Water greenhouse plants sparingly to maintain as dry an atmosphere as possible.
Water houseplants with tepid water. Cold water may shock them.
Wake up amaryllis bulbs by watering once, placing in a bright spot and waiting for them to respond. If no response in a couple of weeks, water again … but don’t repeatedly water an unresponsive bulb or it may rot.
For those with outdoor ponds, be sure to add water as needed to keep aquatic plants from drying out. Also make sure to break a hole when ice forms across the top of your pond to release accumulated gases and allow oxygen to enter.
Check overwintered plants in the basement and garage for possible water needs.
Be on the lookout for any bagworm sacs in your garden and landscape. Handpick to remove as needed.
Clean up garden debris to eliminate overwintering areas for diseases and insect pests.
Gather up old mulch from around the base of rose bushes that suffered from blackspot or rust this summer to reduce the chance of infection next year. DON’T put in compost. Replace with fresh mulch.
If you haven’t already done so, clean out your greenhouse thoroughly. Wash the inner sheeting, the floor and benches with horticultural disinfectant to kill any overwintering pests and diseases.
In addition to keeping feeders full, hang suet cakes to attract birds that will eat pests in your garden.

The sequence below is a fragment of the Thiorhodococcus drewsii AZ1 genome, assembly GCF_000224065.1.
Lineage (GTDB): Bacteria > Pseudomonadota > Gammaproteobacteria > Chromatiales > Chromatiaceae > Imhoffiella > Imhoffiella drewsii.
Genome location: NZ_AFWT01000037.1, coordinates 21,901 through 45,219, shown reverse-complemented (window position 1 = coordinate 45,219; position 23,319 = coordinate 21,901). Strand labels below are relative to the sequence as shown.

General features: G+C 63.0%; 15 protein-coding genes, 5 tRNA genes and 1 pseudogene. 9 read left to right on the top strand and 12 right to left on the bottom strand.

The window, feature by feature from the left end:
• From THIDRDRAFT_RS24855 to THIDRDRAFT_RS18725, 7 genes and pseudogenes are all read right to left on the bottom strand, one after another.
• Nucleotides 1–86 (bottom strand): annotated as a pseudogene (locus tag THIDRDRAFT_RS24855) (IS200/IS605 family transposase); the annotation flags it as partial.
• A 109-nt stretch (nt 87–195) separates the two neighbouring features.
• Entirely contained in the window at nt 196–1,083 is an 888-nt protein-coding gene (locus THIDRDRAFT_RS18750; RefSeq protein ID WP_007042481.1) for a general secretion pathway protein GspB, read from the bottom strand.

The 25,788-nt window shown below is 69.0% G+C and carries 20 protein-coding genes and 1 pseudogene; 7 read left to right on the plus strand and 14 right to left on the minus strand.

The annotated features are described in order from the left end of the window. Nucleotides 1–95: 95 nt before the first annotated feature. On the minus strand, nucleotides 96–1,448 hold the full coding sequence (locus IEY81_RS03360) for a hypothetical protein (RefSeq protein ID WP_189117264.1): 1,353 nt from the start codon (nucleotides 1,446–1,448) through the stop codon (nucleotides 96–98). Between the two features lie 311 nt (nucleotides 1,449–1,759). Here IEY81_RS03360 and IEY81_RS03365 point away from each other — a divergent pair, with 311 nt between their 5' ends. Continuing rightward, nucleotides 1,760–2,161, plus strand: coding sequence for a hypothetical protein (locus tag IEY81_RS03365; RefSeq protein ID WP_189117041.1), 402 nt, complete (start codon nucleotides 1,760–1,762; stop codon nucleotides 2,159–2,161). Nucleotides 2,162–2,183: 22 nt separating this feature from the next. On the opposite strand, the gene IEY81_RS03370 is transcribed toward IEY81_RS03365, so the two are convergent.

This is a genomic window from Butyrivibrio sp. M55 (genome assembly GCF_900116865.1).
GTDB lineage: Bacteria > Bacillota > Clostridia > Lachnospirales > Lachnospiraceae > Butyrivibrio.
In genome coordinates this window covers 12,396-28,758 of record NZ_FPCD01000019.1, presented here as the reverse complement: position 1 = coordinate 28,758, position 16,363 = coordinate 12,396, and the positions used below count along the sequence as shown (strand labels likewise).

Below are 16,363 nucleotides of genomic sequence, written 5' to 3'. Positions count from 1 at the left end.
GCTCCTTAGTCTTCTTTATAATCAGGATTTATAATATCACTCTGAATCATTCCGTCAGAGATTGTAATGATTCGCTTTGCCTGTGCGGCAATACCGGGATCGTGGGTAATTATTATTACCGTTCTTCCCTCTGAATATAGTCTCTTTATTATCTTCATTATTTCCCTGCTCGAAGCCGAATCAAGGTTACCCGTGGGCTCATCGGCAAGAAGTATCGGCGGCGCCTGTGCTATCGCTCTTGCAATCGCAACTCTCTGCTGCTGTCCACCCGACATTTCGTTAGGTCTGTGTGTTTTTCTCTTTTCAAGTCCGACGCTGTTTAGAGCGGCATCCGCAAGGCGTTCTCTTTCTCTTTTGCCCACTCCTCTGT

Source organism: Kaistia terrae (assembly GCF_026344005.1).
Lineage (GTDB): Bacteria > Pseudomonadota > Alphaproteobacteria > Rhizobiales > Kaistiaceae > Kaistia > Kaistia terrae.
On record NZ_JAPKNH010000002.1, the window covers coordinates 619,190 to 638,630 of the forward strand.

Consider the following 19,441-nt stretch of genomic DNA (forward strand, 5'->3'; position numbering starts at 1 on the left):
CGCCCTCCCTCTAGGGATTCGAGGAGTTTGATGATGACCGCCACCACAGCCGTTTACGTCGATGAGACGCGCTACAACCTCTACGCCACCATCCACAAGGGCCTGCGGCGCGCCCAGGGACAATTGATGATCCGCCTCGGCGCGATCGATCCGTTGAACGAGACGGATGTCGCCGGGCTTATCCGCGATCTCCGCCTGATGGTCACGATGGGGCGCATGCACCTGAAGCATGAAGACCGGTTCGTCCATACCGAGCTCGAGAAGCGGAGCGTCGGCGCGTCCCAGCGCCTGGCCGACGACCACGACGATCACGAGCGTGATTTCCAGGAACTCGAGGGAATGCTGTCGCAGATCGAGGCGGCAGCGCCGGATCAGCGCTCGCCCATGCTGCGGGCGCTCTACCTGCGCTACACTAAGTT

Take precautions against browsing winter animals, including deer, rabbits, mice and voles. Deer fencing, trunk wrappings, mesh wire, scented oils, a good guard dog or a hungry barn cat are just a few options.
Apply broadleaf herbicides to control winter annual and perennial weeds. Use only as directed.
Don’t store firewood in the house as insects can come in with it. Leave the wood outside until you are ready to use it. Burn the oldest wood first so pest populations do not get a head start.
December is a good month for reflection and for going over your garden journal. What worked or didn’t work this year? Hopefully, you’ve been keeping up with information about what you planted, when and how it fared. Think ahead about plants that need to be moved – or removed – and consider what you might want to try next year.
All power equipment should be winterized before storage. Change the oil and lubricate moving parts. Either drain fuel systems or add a gas stabilizing additive to the tank. (You’ll be a step ahead next spring if you have your mower blades sharpened, too.)
Clean and oil all garden hand tools before storing for winter.